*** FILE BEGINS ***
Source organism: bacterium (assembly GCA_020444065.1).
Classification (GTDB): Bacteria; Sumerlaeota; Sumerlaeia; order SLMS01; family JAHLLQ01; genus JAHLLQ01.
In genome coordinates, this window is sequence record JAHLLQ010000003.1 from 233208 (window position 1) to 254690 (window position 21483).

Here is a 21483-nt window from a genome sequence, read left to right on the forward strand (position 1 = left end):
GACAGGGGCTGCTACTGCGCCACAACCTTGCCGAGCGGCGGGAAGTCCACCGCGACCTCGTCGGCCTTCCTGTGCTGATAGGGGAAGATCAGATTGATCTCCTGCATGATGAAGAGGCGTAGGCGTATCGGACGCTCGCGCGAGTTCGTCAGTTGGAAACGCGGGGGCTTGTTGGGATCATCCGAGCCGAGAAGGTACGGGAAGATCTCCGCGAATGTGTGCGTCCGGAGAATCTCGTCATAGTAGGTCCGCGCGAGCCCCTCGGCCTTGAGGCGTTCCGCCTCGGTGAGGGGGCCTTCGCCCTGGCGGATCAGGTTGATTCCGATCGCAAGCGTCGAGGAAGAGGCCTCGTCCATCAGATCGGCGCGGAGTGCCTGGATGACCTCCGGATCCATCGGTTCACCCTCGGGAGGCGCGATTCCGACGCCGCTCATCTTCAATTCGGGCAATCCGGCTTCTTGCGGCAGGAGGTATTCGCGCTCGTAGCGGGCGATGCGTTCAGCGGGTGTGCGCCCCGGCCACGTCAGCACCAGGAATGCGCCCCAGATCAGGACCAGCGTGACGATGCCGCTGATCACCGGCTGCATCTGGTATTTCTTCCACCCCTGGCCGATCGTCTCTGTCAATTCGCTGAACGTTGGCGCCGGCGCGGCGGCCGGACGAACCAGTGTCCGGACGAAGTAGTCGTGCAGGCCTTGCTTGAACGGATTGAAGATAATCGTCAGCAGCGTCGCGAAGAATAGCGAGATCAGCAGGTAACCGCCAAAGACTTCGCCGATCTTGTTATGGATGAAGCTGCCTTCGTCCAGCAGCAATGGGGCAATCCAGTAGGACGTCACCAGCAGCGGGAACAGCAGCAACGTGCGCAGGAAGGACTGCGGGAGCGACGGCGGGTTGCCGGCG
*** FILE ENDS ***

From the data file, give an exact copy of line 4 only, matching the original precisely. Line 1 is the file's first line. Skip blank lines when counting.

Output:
Here is a 21483-nt window from a genome sequence, read left to right on the forward strand (position 1 = left end):